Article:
Facing the truth about yourself and your circumstances doesn’t come easy to everyone. There’s a need to be conscious about what is happening in your life which doesn’t involve media influence or the rampant competition to be more special than the next. It’s hard enough maintaining being you without the exhausting mirror- gazing to seek out the next flaw that you feel needs fixing.

With so much so called fake news around, it’s difficult to know what to believe about the world, but so much easier to know what to believe about yourself since you are your best and only authority.

I am not part of that bold generation who like the laser beam to be shining on me all the time. In truth, it makes me feel slightly uneasy. However, I’m going to share with you my ten point reality check which will guide my sixty second year beginning with the least talked about. I’m not self-pitying or looking for sympathy, in case you think I am. These are the facts.

  • I am a year older than I claim. I mean, my birthday marks the end of my 62nd year on Planet Earth and the beginning of my 63rd. Same for all of us.
  • There are many things I can no longer do comfortably. One of my birthday gifts is a walking pole. Call it Nordic, Martian, what you will, but the reality is that I need support when climbing the mountain sides in my beloved Peak District.
  • My weakened eyesight and poor spatial awareness means I am a danger on the road. I can no longer fantasise about driving again. My optician doesn’t recommend it.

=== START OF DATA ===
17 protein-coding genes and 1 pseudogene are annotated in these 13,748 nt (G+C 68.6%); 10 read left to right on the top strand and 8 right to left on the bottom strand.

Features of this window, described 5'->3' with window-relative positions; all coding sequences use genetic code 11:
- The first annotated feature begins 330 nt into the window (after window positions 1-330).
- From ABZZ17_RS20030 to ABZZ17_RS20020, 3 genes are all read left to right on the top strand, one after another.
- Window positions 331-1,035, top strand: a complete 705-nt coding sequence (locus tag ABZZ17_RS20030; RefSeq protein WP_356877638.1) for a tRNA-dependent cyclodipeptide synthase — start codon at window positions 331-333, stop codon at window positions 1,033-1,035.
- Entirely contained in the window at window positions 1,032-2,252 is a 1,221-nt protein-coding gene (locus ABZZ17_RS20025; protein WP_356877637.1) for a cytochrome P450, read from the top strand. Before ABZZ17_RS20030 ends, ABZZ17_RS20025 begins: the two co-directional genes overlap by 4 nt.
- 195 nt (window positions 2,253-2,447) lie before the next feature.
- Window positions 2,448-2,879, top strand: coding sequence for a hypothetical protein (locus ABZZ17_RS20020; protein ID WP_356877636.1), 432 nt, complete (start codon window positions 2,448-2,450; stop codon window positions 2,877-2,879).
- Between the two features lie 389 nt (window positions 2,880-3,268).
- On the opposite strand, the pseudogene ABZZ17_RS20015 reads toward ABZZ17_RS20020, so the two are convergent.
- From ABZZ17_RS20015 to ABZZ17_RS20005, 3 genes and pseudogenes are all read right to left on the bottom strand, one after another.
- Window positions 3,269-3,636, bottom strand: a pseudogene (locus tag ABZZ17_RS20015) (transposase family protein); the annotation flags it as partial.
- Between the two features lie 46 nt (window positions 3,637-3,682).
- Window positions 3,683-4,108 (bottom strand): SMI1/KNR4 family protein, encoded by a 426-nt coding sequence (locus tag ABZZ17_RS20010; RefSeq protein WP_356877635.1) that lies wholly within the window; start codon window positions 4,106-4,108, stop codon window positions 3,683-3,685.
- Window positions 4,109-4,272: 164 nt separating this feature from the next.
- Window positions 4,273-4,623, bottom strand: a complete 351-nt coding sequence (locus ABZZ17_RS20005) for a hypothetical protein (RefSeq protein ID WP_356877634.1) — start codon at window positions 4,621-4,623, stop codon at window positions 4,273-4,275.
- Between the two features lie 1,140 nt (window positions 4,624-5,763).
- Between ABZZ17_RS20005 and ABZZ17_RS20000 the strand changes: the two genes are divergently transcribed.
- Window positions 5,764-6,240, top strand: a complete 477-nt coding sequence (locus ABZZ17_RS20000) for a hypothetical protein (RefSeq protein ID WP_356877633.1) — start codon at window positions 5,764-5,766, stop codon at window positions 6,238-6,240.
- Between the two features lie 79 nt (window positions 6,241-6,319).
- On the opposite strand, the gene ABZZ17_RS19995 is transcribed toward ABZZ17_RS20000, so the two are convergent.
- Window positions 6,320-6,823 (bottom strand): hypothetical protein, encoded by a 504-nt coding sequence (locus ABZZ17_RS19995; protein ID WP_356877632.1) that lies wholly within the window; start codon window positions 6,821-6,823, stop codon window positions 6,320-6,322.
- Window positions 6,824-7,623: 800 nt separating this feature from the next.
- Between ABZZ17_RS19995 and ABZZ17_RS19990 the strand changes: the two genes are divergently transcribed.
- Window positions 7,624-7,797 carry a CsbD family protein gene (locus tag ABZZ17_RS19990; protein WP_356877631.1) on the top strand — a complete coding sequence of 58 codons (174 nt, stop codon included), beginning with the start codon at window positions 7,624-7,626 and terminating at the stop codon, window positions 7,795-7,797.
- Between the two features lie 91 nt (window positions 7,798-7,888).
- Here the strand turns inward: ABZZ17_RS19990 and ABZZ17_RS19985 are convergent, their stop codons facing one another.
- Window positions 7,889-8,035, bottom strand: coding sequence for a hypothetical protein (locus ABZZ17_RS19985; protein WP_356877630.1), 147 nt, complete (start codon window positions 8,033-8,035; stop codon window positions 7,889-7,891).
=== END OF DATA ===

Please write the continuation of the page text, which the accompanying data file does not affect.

• I miss going out to work. Writing at home is a lonely business. I am lonely. That’s the truth.
  • No longer as confident as I once was, I rely more on other people for validation. This year I won’t look for it from social media. Only from people whose opinions I trust.
  • For those of you who’ve ever  listened to Garrison Keillor on the radio and the tales of Lake Wobegon, “where the children are above average”, - that’s me.  I wanted to be able to hold clever conversations, be an eloquent writer, an artist… all sorts of things but the truth is… I sit at 6.5/10. Even my fitness level hovers around that.
  • I’m a decent person. I try to help people where I can and don’t expect anything back.
  • I’ve learned to accept what I can’t change and I’ve let go of controlling outcomes but I overthink. I am my harshest critic.
  • I try to listen more than I talk and I don’t offer opinions unless I am asked for them.  These days I think more about “Other” than Me. I also think about death. A lot.

My list is much longer than this, but I appreciate stuff like this can become monotonous. Reality checks are important if we are to find a level of acceptance about our limitations at any given time. This way we can clear the decks of the pressures we put on ourselves and move along our individual path, one step at a time.

It’s Blue Monday. My birthday is tomorrow. January 16th. According to the astrologers, there’s a mega planetary line up on that day. A stellium of six planets. It’s supposed to bring positive changes. That’s good. It might lift the melancholy that sits on my shoulders every winter, like a damp tea-towel.

Happy birthday to all Capricorns reading this. Keep climbing that mountain but settle where it feels the most comfortable.